I asked for rain, and I got it. It thundered on the roof and danced on the fragrant earth. It was at its heaviest on Monday night, when lightning flash-lit the valley and we decided to light the fire to burn off the chill. We had friends visiting us over this wet period, whom I’d promised swims and sundowners. Luckily they had read the weather forecast and arrived clad as though for a weekend in the Lake District, which was appropriate.
By Tuesday the rain had caused tongues of red earth to slither down the hillsides on to the dirt road, but Rolie had no problems driving along. He’s still running like a dream. Don’t quite know how Costa’s Olhão-based mechanic worked the magic he did.
The rain came just in time. The water man hadn’t been able to deliver his water to the garden cisterna. He couldn’t negotiate the track up the hillside, nor did he have pipes long enough to reach from the dirt road. The garden tank had almost run dry; our external water supply was looking precarious. This primarily affected the swimming pool. Being in possession of a swimming pool is like looking after a rare and precious beast. It snores and rumbles. It requires regular inputs of water and salt. It swishes insects away with its skimmers. It likes having its sides brushed.
But then you get to swim, which is heavenly.
Now, with the rainfall, the citrus trees got saturated, droplets hanging off their yellow and green-orange fruit skins, and Eleuterio’s well started giving up water again. Perhaps the well had simply become too dry. Water is so precious.
A meeting about the future of fossil fuels in the Algarve was held in the Clube de Tavira. On the panel were the baby-faced town mayor, an admirable and precise lawyer and the writer (Lídia Jorge) whom I quoted a few weeks ago. All three were there to make the case against exploration and exploitation of oil and gas in the Algarve. Local government and local people remain lined up against central government and vested interests. Questions were sought from the audience after the panel had made their speeches. The silence that might fall over a British audience at this point, who would shrink in their seats and shuffle their feet until someone was brave enough to raise a hand, does not happen here. Instead, there is a clamour for the microphone. (A microphone!) Those who get the chance to speak will not merely stand up and introduce themselves, but quite often exit their seat in order to pace the aisle and be seen from different angles by the audience during their peroration. They might start off quietly, but as they limber up, their voice finds its rhythm and rather than ask an actual question of the panel they might be declaiming their point of view for ten whole minutes. Soon I lose my dim and hopeful grasp of Portuguese. The language ceases to be a collection of discrete words, some of which I understand, and returns to being the torrent of plosive pops, zhuzhes and rasps that it was when I first arrived here. Eventually those for whom this is the opportunity to read out an entire mission statement, which might run to several sides of A4, will get their turn at the mic. The moderator’s request for succinctness is ignored. Most of the audience, like the panel, were against the oil and gas plans, so this was not so much preaching to the converted as drilling them into the ground. The panel hardly got another word in. The wonderful passion of the people of the Algarve to protect their environment sometimes gets drowned in a sea of words.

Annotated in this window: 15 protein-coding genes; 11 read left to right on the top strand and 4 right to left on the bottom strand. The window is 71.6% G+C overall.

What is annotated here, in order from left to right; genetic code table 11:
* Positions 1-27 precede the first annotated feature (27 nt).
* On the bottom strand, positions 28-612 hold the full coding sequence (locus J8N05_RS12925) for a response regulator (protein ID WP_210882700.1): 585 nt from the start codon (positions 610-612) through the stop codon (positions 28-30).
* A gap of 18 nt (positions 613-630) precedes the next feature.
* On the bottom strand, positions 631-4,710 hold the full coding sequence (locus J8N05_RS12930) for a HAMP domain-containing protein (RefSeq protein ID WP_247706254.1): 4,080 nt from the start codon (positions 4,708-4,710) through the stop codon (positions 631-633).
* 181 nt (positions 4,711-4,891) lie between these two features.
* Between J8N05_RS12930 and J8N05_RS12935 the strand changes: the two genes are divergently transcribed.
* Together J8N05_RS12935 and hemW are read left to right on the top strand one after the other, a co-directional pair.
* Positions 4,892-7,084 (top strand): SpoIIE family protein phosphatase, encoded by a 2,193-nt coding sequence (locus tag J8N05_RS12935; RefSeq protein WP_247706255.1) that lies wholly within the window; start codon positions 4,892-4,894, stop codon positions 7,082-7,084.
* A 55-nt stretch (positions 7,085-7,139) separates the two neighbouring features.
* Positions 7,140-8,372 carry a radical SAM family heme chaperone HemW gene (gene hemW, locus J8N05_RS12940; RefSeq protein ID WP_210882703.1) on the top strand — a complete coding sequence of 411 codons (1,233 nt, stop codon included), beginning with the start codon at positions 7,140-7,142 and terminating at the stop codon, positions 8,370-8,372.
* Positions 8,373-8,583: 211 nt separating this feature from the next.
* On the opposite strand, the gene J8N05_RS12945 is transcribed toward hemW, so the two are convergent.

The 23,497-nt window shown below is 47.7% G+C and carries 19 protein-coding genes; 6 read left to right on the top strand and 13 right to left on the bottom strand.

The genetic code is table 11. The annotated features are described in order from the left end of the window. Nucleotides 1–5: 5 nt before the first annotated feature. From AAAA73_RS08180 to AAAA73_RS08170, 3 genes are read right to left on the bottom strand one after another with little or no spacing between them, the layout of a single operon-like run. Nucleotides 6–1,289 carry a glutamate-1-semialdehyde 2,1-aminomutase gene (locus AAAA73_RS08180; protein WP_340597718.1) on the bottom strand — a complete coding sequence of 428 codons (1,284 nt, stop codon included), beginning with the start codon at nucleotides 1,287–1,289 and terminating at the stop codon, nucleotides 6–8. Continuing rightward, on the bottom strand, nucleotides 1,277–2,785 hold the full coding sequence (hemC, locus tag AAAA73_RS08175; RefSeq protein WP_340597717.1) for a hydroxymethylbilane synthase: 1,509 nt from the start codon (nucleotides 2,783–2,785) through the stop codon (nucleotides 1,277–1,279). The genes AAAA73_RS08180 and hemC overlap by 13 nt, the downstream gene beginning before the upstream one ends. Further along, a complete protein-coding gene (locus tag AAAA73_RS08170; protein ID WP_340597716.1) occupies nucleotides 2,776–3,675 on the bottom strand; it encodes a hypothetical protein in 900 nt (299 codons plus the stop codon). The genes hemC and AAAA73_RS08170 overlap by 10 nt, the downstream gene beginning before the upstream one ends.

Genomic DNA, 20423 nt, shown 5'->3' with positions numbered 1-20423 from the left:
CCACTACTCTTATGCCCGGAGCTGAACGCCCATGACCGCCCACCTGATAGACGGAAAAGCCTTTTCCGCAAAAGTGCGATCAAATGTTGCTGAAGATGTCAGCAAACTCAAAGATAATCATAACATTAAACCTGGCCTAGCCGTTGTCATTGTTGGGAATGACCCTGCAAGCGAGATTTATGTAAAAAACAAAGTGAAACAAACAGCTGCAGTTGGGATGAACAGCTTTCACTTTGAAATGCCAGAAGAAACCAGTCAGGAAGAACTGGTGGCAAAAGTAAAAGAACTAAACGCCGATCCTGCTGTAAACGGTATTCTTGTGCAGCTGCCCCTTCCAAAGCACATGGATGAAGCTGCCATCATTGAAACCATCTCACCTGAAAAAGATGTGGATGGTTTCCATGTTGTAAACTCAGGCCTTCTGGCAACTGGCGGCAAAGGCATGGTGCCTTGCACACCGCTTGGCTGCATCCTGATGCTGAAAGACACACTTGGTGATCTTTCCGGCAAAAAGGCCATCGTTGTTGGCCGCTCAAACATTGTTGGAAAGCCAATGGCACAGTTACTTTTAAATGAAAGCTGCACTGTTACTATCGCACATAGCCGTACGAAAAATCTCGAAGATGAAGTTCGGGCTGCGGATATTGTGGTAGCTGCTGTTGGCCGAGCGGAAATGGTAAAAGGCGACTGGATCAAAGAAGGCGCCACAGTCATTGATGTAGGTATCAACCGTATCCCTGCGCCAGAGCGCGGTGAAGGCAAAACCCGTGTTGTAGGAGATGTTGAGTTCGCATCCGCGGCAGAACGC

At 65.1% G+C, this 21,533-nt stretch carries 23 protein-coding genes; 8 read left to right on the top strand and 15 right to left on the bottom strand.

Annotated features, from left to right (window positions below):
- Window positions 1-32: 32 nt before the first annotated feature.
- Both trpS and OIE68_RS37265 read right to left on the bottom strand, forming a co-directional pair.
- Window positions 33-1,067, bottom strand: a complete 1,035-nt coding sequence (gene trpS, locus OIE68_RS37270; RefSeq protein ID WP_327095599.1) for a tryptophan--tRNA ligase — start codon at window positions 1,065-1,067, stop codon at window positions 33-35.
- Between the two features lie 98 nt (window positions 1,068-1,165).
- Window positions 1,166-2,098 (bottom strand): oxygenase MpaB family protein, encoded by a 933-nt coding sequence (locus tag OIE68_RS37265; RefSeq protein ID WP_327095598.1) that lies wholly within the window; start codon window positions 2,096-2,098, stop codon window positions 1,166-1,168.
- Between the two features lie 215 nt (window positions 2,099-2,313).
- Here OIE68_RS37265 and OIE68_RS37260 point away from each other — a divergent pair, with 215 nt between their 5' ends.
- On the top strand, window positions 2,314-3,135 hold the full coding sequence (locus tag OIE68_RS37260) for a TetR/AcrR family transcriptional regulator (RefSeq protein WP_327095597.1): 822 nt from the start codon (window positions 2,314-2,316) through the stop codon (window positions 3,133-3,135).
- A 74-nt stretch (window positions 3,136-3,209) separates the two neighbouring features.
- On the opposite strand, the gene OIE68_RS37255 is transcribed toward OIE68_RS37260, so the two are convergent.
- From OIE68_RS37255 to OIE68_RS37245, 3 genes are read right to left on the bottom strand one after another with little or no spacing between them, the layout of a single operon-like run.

But there are actions to come, and actions speak louder than words.